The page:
Primary vs secondary payers:

  • If either payer is a federal payer, bill according to the 8 minute rule.

SPM only applies to timed codes; nothing changes with service based/un-timed codes:

  • Serviced based/untimed codes – nothing changed from 8 minute rule:
    • Do not require direct 1 on 1 time with the patient
    • Can only bill one unit of each untimed code daily per discipline per patient (patient starts w/ hot pack and ends w/ cold pack = 97010 x 1)
    • Allowed to double book timed and untimed codes
  • Timed Codes- SPM only applies to timed codes:
    • Any unskilled therapy is NOT covered
    • Must be 1 on 1 with the patient
    • Dressing changes still not covered
    • Specific time of treatment must still be documented
    • Co treatments and re-checks remain the same as with the 8 minute rule

What’s the difference?

“As with any 15 minute timed code, it is important to recognize that a substantial portion of 15 minutes must be spent in performing the pre-, intra-, and post service work in order to report (a timed code). If only a few minutes are spent performing the physical medicine service, either code should not be billed” (CPT Assistant, August 2005/Volume 15, Issue 8; CPT Assistant, December 2003/Volume 13, issue12).

“If the manual therapy provided takes a minor portion of 15 minutes, the provider should…not bill the second service unit” (CPT Assistant, December 2003).

SPM basic construct: for each timed code, the therapist should provide a substantial portion of 15 minutes. A “substantial portion” (over half of 15 minutes) is 8 minutes. This sounds similar to the 8 minute rule…I wonder where Medicare got the idea from.

SPM examples for modalities:

  • Iontophoresis (does not change): you can charge for everything except run time
  • Ultrasound, attended e-stim, contrast bath, hubbard tank (does change): the prep and clean-up part of “pre, intra- and postservice work” is included in the charge

Choosing between the 8 minute rule and SPM (for commercial insurances)

Scenario 1

8 minute rule vs spm

  • If you’re in a contract with Medicare, you cannot charge less for a service than what Medicare will reimburse. When a commercial insurance pays for therapy services, the numbers must be run both ways:
  1. Determine the number of minutes provided for each separate CPT (10 minutes manual therapy, 8 minutes ther ex)
  2. Run the numbers both ways
  3. Apply the most appropriate billing method

Scenario 2


  • Using the 8 minute rule, the patient will be charged 1 unit
  • Using SPM, the patient would not be charged since none of the CPT codes were greater or equal to 8 minutes
  • Since no single unit is greater than or equal to 8 minutes, the codes must be totaled, and the 8 minute rule will be applied to bill the correct charge.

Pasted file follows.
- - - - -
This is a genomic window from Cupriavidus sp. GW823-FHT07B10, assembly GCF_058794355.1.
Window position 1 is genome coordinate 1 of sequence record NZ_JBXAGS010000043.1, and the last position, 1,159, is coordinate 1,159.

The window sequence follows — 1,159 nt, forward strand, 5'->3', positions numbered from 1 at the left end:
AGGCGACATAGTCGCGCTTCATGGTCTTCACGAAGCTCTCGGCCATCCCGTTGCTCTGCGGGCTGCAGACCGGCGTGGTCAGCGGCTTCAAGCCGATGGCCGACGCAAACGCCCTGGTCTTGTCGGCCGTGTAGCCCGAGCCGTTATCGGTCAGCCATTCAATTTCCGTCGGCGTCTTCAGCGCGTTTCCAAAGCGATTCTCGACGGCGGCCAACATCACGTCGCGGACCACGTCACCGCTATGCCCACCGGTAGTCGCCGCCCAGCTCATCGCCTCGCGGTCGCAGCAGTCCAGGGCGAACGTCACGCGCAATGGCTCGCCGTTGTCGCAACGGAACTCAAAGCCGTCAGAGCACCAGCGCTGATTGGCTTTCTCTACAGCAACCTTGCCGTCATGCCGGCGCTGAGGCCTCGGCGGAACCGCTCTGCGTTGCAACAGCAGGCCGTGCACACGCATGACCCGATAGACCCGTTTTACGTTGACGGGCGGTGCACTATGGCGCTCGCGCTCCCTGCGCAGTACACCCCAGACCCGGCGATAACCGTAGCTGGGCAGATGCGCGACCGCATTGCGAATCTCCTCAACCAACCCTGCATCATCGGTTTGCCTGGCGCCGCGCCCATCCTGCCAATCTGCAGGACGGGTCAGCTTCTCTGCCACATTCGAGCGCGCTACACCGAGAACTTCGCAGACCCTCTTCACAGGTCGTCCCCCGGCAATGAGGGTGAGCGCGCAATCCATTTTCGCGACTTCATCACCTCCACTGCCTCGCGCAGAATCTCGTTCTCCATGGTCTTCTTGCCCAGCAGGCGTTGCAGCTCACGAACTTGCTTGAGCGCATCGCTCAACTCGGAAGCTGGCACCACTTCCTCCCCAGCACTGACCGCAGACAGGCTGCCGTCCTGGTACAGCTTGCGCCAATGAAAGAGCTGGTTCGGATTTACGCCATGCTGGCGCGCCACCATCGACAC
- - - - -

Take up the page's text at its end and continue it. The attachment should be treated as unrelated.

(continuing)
• With commercial insurance, billing methods may vary from one session to another depending on the treatment provided (for example, the patient is billed according to the 8 minute rule on Tuesday, then billed according to SPM on Thursday)
Only one billing method can be used per individual treatment session.

Scenario 3

billing units

  • 8 minute rule: apply greater skill principle and charge 2 units
  • SPM: Manual x 1 , Ther Ex x 1 , Neuro Re-ed x 1 = 3 units

Scenario 4

manual therapy codes

  • Manual therapy and NRE codes are less than 8 minutes. The codes must be totaled and the 8 minute rule can be applied.

Scenario 5

gait training

A substantial portion of the 30 minutes was utilized performing manual therapy, therefore it is appropriate to bill manual therapy x 2:

  • 25 minutes – (15 minutes, 1 unit) = 10 minutes
  • 10 minutes > 8 minutes
  • 8 minutes = substantial portion of 1 whole unit of 15 minutes
  • Bill Manual x 2 and Gait x 1


Medicare has seemed to take over or even scare the physical therapy profession into only utilizing the 8 minute rule. As of today, the common way to bill units of physical therapy services in the outpatient setting is the 8 minute rule. However, there is another method that can be used to bill commercial insurance that predates the CMS 8 minute rule. This method is substantial portion methodology (SPM). Under the right circumstances, you can actually bill more units and, in turn, make more money using SPM.

If you’re young in the profession, you may not have heard of this method. Even if you’ve been a practicing clinician for a number of years, you may have neglected SPM to make life easier or you may have forgotten about SPM altogether due to how your company bills insurances. If you are a practice owner or in a managerial position, I encourage you to look further into SPM. Under the right circumstances, you can actually bill more units and make more money to protect your bottom line using SPM.

Check out Rick Gawenda seminars if you’re interested in more information.


Rick Gawenda seminars:

CPT Assistant Book

Medicare claims processing manual, Chapter 5, section 20.2

Medicare pdf: “11 Part B Billing Scenarios for PTs & OTs”

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About Casey Coleman

Casey Coleman
Casey Coleman is from Chicago Illinois and currently a DPT student at Andrews University in Berrien Springs MI. He admires the ability of the body to heal itself, with an interest in human biomechanics that respects human anatomy. Casey is also the Co-Founder of Pre-PT Grind which helps pre-pt students build their brand and gain acceptance into their choice of PT school. Outside of PT Casey enjoys learning, laughing & music and sports. Casey can be found at